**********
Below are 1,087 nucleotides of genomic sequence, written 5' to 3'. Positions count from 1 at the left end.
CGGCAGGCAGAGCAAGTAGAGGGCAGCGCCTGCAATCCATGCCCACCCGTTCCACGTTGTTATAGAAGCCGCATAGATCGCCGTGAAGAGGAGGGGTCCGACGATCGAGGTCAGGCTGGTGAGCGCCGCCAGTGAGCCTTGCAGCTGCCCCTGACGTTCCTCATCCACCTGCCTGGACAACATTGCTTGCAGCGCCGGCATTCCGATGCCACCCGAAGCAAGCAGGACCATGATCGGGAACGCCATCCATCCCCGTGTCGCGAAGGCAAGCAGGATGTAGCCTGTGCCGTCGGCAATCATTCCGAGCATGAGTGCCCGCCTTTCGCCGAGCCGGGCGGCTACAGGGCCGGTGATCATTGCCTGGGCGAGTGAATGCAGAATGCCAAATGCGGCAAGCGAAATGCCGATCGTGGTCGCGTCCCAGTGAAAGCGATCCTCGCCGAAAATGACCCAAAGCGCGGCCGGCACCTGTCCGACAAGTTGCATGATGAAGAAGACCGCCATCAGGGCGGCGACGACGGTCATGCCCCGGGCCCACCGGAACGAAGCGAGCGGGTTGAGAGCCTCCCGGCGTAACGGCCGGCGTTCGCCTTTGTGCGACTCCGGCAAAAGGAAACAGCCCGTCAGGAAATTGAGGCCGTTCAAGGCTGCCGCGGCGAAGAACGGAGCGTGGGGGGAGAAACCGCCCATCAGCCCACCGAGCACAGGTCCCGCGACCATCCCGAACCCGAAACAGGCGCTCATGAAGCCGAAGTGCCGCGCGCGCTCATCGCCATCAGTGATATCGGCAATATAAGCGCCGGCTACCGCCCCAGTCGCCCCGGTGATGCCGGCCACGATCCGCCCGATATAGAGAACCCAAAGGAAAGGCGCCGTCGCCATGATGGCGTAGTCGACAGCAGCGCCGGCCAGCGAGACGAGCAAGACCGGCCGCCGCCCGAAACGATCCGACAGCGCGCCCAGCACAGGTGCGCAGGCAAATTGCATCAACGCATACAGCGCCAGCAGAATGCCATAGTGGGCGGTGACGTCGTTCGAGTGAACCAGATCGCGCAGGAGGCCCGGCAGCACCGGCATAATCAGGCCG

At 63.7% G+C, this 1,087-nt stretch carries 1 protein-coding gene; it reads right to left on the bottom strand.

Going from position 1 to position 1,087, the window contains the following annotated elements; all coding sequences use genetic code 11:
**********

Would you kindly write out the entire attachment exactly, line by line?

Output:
Below are 1,087 nucleotides of genomic sequence, written 5' to 3'. Positions count from 1 at the left end.
CGGCAGGCAGAGCAAGTAGAGGGCAGCGCCTGCAATCCATGCCCACCCGTTCCACGTTGTTATAGAAGCCGCATAGATCGCCGTGAAGAGGAGGGGTCCGACGATCGAGGTCAGGCTGGTGAGCGCCGCCAGTGAGCCTTGCAGCTGCCCCTGACGTTCCTCATCCACCTGCCTGGACAACATTGCTTGCAGCGCCGGCATTCCGATGCCACCCGAAGCAAGCAGGACCATGATCGGGAACGCCATCCATCCCCGTGTCGCGAAGGCAAGCAGGATGTAGCCTGTGCCGTCGGCAATCATTCCGAGCATGAGTGCCCGCCTTTCGCCGAGCCGGGCGGCTACAGGGCCGGTGATCATTGCCTGGGCGAGTGAATGCAGAATGCCAAATGCGGCAAGCGAAATGCCGATCGTGGTCGCGTCCCAGTGAAAGCGATCCTCGCCGAAAATGACCCAAAGCGCGGCCGGCACCTGTCCGACAAGTTGCATGATGAAGAAGACCGCCATCAGGGCGGCGACGACGGTCATGCCCCGGGCCCACCGGAACGAAGCGAGCGGGTTGAGAGCCTCCCGGCGTAACGGCCGGCGTTCGCCTTTGTGCGACTCCGGCAAAAGGAAACAGCCCGTCAGGAAATTGAGGCCGTTCAAGGCTGCCGCGGCGAAGAACGGAGCGTGGGGGGAGAAACCGCCCATCAGCCCACCGAGCACAGGTCCCGCGACCATCCCGAACCCGAAACAGGCGCTCATGAAGCCGAAGTGCCGCGCGCGCTCATCGCCATCAGTGATATCGGCAATATAAGCGCCGGCTACCGCCCCAGTCGCCCCGGTGATGCCGGCCACGATCCGCCCGATATAGAGAACCCAAAGGAAAGGCGCCGTCGCCATGATGGCGTAGTCGACAGCAGCGCCGGCCAGCGAGACGAGCAAGACCGGCCGCCGCCCGAAACGATCCGACAGCGCGCCCAGCACAGGTGCGCAGGCAAATTGCATCAACGCATACAGCGCCAGCAGAATGCCATAGTGGGCGGTGACGTCGTTCGAGTGAACCAGATCGCGCAGGAGGCCCGGCAGCACCGGCATAATCAGGCCG

At 63.7% G+C, this 1,087-nt stretch carries 1 protein-coding gene; it reads right to left on the bottom strand.

Going from position 1 to position 1,087, the window contains the following annotated elements; all coding sequences use genetic code 11: